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ERIC Number: ED024319
Record Type: RIE
Publication Date: 1967-Nov-20
Pages: 14
Abstractor: N/A
Reference Count: 0
The University at the Service of Society.
Carnegie Foundation for the Advancement of Teaching, New York, NY.
A difficult and urgent task facing the university is the formulation of a satisfactory philosophy of public service. Because of the great interdependence between the university and society, it is a notion that cannot be rejected. On the other hand, overcommitment to public service could result in a damaging financial burden, a dwarfing of major institutional pursuits, or a loss of the university's reputation for objectivity. Thus, each institution individually must decide how much and what kinds of public service functions to assume. In establishing limits, the simplest precept for the university to follow is to undertake only those activities that are a direct outgrowth of and will strengthen regular teaching and research programs. Governance should be modernized to include public service functions. Activities to be considered in deciding policy are (1) establish high standards of racial integration in campus housing (2) provide a refuge and platform for dissenters (3) manage, on an emergency basis, urgent national or local projects for which no auspices can be found regardless of their inherent research or training value (4) provide leadership to coalesce various forces into a joint attack on large-scale social problems. In so doing, the university should guard against actively seeking federal contracts simply for self-aggrandizement, being regarded merely as a pool of talented manpower available on call, or accepting long-term responsibilities for managing projects of little benefit to the university's internal functions. A variety of pressures, including desire within the academic community, impel the university to expand its public service role. (JS)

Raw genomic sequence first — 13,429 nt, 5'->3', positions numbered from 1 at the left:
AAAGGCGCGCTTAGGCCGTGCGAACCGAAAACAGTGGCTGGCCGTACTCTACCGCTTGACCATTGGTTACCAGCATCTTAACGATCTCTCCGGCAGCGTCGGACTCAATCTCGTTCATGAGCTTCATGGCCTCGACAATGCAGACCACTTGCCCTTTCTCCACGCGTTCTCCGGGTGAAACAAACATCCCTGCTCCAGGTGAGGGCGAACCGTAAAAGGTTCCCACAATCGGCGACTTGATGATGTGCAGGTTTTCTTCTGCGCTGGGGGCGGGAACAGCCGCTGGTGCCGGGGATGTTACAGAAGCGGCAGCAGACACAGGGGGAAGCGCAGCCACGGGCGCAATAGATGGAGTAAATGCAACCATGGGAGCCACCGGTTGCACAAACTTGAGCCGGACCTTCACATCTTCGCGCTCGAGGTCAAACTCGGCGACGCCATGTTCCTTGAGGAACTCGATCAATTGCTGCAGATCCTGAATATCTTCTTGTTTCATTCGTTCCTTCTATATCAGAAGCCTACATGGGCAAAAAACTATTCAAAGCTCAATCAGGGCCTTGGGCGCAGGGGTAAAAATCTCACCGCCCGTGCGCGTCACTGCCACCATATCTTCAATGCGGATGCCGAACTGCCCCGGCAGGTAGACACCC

Publication Type: N/A
Education Level: N/A
Audience: N/A
Language: N/A
Sponsor: N/A
Authoring Institution: Carnegie Foundation for the Advancement of Teaching, New York, NY.
Note: Summary of a discussion by the trustees of the Carnegie Foundation published in the 62nd Annual Report, 20 November 1967.